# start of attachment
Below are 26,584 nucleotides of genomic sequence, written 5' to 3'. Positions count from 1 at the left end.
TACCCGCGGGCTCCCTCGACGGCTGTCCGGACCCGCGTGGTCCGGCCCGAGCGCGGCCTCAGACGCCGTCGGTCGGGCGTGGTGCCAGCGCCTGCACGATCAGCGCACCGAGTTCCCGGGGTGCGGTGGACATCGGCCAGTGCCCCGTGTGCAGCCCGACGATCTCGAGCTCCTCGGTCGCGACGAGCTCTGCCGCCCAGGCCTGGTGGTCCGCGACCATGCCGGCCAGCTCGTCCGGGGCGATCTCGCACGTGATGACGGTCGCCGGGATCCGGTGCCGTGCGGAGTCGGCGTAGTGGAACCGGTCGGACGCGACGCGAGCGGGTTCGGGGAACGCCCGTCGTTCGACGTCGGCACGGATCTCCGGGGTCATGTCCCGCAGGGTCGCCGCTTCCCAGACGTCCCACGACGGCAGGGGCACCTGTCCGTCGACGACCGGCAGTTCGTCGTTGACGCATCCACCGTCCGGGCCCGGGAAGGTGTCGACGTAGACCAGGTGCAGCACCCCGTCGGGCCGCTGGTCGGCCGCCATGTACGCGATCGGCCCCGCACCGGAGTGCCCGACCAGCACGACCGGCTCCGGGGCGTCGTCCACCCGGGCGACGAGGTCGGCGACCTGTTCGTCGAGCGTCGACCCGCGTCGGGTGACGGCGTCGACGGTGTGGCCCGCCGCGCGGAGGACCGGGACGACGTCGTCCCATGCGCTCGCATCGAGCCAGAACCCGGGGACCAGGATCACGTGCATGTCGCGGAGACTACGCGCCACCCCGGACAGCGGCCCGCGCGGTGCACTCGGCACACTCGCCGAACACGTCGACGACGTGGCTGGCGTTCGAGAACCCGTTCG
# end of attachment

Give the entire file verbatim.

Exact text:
Below are 26,584 nucleotides of genomic sequence, written 5' to 3'. Positions count from 1 at the left end.
TACCCGCGGGCTCCCTCGACGGCTGTCCGGACCCGCGTGGTCCGGCCCGAGCGCGGCCTCAGACGCCGTCGGTCGGGCGTGGTGCCAGCGCCTGCACGATCAGCGCACCGAGTTCCCGGGGTGCGGTGGACATCGGCCAGTGCCCCGTGTGCAGCCCGACGATCTCGAGCTCCTCGGTCGCGACGAGCTCTGCCGCCCAGGCCTGGTGGTCCGCGACCATGCCGGCCAGCTCGTCCGGGGCGATCTCGCACGTGATGACGGTCGCCGGGATCCGGTGCCGTGCGGAGTCGGCGTAGTGGAACCGGTCGGACGCGACGCGAGCGGGTTCGGGGAACGCCCGTCGTTCGACGTCGGCACGGATCTCCGGGGTCATGTCCCGCAGGGTCGCCGCTTCCCAGACGTCCCACGACGGCAGGGGCACCTGTCCGTCGACGACCGGCAGTTCGTCGTTGACGCATCCACCGTCCGGGCCCGGGAAGGTGTCGACGTAGACCAGGTGCAGCACCCCGTCGGGCCGCTGGTCGGCCGCCATGTACGCGATCGGCCCCGCACCGGAGTGCCCGACCAGCACGACCGGCTCCGGGGCGTCGTCCACCCGGGCGACGAGGTCGGCGACCTGTTCGTCGAGCGTCGACCCGCGTCGGGTGACGGCGTCGACGGTGTGGCCCGCCGCGCGGAGGACCGGGACGACGTCGTCCCATGCGCTCGCATCGAGCCAGAACCCGGGGACCAGGATCACGTGCATGTCGCGGAGACTACGCGCCACCCCGGACAGCGGCCCGCGCGGTGCACTCGGCACACTCGCCGAACACGTCGACGACGTGGCTGGCGTTCGAGAACCCGTTCG